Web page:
5. Spending £s on gear will not lead to better photos, but it will likely make you think you're taking better photos. Been there and done that! It can also have a negative - having a £2000 camera and lens hanging from your rucksack strap when clambering up/down a chimney isn't going to make you more relaxed...

Having said all that, it's really about what works for you. The above are things I've taken away from my own experiences, but everyone's different. If you want actual recommendations, I'd pluck the two following possibilities out of my posterior (because opinions are just like AHs - everone has one):

a Sony RX100 with some sort of waterproof cover; or
a second hand Pentax K3/K5 with the weather resistant wide-angle "kit" zoom lens

I restarted my DSLR shooting with the latter but would probably recommend the former as a cheaper, lighter and more straightforward solution. If you do think you'll want more shooting options then the DSLR (e.g. Pentax) will allow additional lens choices, but TBH I'd be inclined to have a dedicated "mountain camera".

HTH.
Post edited at 22:07
asdf123 on 06 Jan 2018
In reply to asdf123:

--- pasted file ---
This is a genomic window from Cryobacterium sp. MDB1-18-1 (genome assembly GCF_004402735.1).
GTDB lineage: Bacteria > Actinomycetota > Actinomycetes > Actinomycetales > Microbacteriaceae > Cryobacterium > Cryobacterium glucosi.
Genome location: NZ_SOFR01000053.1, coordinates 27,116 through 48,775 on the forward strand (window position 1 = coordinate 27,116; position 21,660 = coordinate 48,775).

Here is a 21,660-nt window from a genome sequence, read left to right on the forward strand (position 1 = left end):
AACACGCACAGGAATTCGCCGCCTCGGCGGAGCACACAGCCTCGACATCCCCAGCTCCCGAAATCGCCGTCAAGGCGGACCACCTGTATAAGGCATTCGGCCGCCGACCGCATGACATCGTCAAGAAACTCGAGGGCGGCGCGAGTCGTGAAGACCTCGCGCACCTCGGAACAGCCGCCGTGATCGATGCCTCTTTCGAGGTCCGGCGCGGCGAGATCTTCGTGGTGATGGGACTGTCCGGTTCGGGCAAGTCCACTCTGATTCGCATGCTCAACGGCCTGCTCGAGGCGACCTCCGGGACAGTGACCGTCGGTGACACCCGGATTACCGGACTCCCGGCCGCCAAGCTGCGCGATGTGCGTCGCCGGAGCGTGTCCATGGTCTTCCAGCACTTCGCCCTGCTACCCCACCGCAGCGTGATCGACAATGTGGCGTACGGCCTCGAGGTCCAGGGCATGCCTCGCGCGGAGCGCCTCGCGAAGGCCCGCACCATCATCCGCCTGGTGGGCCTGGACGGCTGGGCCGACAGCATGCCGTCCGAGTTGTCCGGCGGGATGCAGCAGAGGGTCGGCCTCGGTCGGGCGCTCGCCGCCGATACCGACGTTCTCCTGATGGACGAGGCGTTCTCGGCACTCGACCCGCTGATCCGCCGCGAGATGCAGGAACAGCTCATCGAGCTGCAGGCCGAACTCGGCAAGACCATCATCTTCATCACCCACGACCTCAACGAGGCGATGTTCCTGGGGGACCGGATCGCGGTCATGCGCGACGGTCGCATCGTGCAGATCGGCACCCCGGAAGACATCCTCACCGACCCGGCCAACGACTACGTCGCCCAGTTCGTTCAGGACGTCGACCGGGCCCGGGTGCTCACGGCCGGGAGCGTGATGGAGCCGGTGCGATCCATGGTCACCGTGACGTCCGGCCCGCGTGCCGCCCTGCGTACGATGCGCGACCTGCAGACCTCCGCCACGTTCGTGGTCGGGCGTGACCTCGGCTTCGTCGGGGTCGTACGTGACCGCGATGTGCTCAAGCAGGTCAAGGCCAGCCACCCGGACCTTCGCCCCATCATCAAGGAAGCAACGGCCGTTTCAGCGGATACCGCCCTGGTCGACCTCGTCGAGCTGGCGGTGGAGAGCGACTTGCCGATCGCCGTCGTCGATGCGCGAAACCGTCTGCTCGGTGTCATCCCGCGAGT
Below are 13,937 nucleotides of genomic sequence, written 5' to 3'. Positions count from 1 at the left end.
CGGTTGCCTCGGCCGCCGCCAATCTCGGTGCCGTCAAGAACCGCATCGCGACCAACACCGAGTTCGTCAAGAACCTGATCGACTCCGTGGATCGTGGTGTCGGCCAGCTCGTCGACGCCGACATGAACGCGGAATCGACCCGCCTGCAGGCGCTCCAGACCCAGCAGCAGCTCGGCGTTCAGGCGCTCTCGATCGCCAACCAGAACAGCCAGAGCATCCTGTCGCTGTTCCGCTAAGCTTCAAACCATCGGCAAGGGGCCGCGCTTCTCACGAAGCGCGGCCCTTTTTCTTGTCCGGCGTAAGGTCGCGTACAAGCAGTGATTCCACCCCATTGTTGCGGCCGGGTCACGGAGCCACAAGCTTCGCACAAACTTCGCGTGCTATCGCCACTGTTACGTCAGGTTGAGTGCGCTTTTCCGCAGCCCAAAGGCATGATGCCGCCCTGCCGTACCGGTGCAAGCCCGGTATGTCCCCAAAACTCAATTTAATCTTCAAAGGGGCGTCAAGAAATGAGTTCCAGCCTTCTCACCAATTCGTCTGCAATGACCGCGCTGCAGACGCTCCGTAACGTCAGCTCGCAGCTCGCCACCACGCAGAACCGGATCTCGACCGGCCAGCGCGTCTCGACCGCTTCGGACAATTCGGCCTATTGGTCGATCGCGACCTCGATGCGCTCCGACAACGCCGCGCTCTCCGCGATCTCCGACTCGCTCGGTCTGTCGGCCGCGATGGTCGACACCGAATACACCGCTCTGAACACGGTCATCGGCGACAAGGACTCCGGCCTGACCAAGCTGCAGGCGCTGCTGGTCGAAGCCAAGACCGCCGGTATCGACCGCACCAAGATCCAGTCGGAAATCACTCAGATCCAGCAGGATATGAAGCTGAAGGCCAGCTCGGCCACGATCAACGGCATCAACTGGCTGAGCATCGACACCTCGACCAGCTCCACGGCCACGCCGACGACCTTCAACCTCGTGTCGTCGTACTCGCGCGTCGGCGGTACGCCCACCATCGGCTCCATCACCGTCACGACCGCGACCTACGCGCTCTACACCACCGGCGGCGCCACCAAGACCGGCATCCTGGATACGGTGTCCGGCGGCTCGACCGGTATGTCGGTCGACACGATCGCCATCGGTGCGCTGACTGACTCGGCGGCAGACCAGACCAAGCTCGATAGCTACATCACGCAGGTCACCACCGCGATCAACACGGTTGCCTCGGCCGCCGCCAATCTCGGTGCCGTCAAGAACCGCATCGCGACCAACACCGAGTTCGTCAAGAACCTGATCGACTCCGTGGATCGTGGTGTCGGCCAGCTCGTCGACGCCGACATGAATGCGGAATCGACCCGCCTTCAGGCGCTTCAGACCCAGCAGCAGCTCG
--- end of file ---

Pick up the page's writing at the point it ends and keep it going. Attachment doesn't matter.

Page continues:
I certainly agree with pjm that a compact and more portable camera would enable me to to make more shots (and therefore increase the likelihood of a few good ones). That is why I like the Olympus EM-10 (especially after seeing Alpenglow's shots!).

As I have neither the experience or budget to get a really good lens from the beginning, I thought I would start out by using the kit lens of whatever camera I buy (and upgrading later on). The kit lens of the Olympus would be the Zuiko 14-42mm f/3.5 -5.6 EZ lens. Do you think that lens would work as an all-round lens for mountaineering? (at least to begin with)
asdf123 on 09 Jan 2018
In reply to asdf123:

Any opinions on lenses? What types do you generally bring on mountaineering trips? (assuming you are not prepared to take more than one lens with you)
Toerag - on 10 Jan 2018
In reply to asdf123: